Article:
troperville

tools

toys

SubpagesAwesome
Characters
ComicStrip
DrinkingGame
Fridge
Funny
Heartwarming
Laconic
Main
Quotes
Radar
Trivia
WMG
WesternAnimation
YMMV

main index

Narrative

Genre

Media

Topical Tropes

Other Categories

TV Tropes Org
random
Comicstrip: Dilbert

Dilbert: Lately, every person I deal with seems to disappoint me. Every meeting starts late, every answer is misleading, every deadline is ignored and all work is shoddily done. I guess what I'm saying is that today I need some empathy.
Dogbert: You are totally blocking my view of the wall.

Scott Adams' cult newspaper comic about Dilbert, an engineer cog in a soulless and bureaucratic corporate machine. The strip is principally a Satire of the corporate world.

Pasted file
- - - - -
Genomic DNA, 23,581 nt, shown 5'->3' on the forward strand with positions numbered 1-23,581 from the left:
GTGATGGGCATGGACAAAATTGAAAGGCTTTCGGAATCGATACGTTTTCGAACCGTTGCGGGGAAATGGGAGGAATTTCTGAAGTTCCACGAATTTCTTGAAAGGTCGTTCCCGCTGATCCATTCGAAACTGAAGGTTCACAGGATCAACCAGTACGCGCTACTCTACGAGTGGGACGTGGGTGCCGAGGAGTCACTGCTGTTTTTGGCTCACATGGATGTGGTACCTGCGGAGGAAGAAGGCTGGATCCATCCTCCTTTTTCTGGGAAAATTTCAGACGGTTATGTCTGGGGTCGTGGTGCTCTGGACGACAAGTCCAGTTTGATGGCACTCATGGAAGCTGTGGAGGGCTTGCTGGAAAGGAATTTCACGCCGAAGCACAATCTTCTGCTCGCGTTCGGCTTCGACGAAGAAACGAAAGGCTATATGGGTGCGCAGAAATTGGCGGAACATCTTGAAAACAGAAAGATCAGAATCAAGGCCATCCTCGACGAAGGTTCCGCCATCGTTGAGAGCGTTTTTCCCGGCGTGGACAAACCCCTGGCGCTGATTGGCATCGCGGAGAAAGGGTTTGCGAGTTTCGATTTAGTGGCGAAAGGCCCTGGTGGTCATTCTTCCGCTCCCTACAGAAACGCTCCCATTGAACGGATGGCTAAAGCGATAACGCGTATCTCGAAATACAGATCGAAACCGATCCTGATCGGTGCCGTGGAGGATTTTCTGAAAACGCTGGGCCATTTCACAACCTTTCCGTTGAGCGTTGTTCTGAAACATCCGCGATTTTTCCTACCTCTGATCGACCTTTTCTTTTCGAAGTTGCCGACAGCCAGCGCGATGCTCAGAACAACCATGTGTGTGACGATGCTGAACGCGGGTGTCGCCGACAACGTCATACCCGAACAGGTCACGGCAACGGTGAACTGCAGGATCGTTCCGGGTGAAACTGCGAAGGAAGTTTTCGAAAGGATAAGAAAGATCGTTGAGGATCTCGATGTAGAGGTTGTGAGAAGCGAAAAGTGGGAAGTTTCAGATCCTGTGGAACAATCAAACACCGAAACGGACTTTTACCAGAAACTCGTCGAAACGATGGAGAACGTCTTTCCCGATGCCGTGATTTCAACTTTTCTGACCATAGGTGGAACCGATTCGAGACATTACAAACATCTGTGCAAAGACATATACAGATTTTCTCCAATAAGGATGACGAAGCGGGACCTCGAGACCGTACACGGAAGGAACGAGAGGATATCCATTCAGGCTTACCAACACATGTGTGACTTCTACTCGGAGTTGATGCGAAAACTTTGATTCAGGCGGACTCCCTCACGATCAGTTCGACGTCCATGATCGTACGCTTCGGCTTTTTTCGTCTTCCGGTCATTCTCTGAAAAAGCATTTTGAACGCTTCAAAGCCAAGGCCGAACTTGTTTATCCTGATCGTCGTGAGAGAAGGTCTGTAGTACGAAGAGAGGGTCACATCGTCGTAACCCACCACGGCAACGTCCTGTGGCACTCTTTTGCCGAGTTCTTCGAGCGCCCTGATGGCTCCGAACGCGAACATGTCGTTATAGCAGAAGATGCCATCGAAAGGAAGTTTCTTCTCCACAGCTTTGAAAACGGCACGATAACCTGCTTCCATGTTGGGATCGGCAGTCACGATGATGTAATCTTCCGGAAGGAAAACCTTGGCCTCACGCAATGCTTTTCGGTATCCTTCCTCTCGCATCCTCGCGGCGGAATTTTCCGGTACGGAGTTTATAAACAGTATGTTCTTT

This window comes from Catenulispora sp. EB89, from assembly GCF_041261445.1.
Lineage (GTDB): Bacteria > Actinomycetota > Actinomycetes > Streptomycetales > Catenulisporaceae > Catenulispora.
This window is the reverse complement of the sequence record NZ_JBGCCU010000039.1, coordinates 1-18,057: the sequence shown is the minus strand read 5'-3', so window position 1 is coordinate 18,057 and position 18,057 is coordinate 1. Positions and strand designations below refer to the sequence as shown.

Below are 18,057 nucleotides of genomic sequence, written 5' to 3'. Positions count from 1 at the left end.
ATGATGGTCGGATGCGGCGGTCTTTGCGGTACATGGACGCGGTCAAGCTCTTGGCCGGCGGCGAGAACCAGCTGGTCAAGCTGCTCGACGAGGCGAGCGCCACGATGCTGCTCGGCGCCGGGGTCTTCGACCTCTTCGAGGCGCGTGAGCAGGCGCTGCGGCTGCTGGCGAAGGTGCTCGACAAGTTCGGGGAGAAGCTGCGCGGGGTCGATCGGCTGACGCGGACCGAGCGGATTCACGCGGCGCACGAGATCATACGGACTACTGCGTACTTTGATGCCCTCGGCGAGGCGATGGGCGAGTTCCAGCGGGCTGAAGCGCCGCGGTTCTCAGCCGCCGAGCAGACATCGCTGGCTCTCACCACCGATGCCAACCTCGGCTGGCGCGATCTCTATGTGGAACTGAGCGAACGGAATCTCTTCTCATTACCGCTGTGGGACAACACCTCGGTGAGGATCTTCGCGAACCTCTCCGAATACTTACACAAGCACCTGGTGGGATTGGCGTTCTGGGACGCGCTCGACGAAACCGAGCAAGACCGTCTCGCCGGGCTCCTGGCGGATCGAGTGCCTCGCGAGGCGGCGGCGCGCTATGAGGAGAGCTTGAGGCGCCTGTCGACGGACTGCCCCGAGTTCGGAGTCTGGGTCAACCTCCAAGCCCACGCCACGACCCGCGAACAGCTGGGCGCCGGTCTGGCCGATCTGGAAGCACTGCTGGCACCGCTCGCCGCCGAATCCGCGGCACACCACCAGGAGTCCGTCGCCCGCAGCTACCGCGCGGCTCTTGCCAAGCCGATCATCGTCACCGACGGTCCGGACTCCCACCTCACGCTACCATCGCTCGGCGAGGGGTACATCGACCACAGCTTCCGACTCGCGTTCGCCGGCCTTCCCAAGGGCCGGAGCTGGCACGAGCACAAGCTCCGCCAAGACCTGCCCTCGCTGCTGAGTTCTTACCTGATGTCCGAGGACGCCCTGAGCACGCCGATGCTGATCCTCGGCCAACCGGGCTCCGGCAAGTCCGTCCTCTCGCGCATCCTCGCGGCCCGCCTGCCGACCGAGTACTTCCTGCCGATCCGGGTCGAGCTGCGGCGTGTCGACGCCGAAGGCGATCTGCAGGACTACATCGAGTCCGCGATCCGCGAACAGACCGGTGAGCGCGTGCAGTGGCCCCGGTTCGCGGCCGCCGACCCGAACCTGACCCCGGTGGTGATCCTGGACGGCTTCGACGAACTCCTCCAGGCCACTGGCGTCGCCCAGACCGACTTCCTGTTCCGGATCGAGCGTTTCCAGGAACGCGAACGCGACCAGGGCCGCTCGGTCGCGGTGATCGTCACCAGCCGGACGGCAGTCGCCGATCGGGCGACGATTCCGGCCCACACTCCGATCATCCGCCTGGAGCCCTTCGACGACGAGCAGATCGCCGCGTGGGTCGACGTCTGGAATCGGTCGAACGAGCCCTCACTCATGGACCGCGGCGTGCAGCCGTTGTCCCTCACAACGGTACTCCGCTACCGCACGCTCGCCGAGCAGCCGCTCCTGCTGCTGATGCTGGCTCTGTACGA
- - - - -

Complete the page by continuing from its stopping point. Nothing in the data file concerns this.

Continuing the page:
It wasn't always, though. Originally, the comic focused mostly on Dilbert's personal life, with his workplace being an incidental setting. However, Adams worked at a similar high-tech company at the time and his spot-on jabs at the culture made the office-themed strips the most popular. After realizing this, Adams gradually reworked the comic to focus almost entirely on Dilbert's workplace. In the process, the other employees at the company became more prominent characters while prior supporting characters became The Artifact and were Demoted To Extras unless they could integrate themselves into the workplace setting.

Although the strip's portrayal of corporate life is very far on the cynical end of the Sliding Scale of Idealism Versus Cynicism, it accomplishes its satire with absurdist humor, including the presence of Funny Animals, Little Green Men, supernatural creatures and Odd Job Gods.

Was also made into a short-lived, but critically acclaimed animated show.

Can be found at the main website here.

Provides examples of:

  • Acronym Confusion:
    "The VC are sick of BNB."